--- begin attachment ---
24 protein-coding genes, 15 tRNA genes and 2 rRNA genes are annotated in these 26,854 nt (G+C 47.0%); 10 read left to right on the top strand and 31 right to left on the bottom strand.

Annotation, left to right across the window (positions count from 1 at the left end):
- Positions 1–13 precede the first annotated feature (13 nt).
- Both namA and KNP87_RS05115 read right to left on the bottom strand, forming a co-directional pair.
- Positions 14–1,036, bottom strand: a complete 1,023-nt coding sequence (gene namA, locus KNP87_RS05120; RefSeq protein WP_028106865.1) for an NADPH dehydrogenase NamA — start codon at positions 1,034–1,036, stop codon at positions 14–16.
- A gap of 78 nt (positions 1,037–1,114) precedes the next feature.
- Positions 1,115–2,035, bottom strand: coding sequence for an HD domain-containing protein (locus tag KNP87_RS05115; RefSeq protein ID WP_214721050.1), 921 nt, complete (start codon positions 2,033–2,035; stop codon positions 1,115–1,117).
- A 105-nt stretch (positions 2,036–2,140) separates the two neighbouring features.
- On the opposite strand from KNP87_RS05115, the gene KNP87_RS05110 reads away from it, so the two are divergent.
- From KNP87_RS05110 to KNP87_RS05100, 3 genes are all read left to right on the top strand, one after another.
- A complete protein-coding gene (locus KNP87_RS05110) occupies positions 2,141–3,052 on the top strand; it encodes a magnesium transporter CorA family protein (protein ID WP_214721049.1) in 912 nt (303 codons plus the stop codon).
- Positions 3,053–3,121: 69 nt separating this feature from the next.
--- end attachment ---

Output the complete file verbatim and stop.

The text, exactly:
24 protein-coding genes, 15 tRNA genes and 2 rRNA genes are annotated in these 26,854 nt (G+C 47.0%); 10 read left to right on the top strand and 31 right to left on the bottom strand.

Annotation, left to right across the window (positions count from 1 at the left end):
- Positions 1–13 precede the first annotated feature (13 nt).
- Both namA and KNP87_RS05115 read right to left on the bottom strand, forming a co-directional pair.
- Positions 14–1,036, bottom strand: a complete 1,023-nt coding sequence (gene namA, locus KNP87_RS05120; RefSeq protein WP_028106865.1) for an NADPH dehydrogenase NamA — start codon at positions 1,034–1,036, stop codon at positions 14–16.
- A gap of 78 nt (positions 1,037–1,114) precedes the next feature.
- Positions 1,115–2,035, bottom strand: coding sequence for an HD domain-containing protein (locus tag KNP87_RS05115; RefSeq protein ID WP_214721050.1), 921 nt, complete (start codon positions 2,033–2,035; stop codon positions 1,115–1,117).
- A 105-nt stretch (positions 2,036–2,140) separates the two neighbouring features.
- On the opposite strand from KNP87_RS05115, the gene KNP87_RS05110 reads away from it, so the two are divergent.
- From KNP87_RS05110 to KNP87_RS05100, 3 genes are all read left to right on the top strand, one after another.
- A complete protein-coding gene (locus KNP87_RS05110) occupies positions 2,141–3,052 on the top strand; it encodes a magnesium transporter CorA family protein (protein ID WP_214721049.1) in 912 nt (303 codons plus the stop codon).
- Positions 3,053–3,121: 69 nt separating this feature from the next.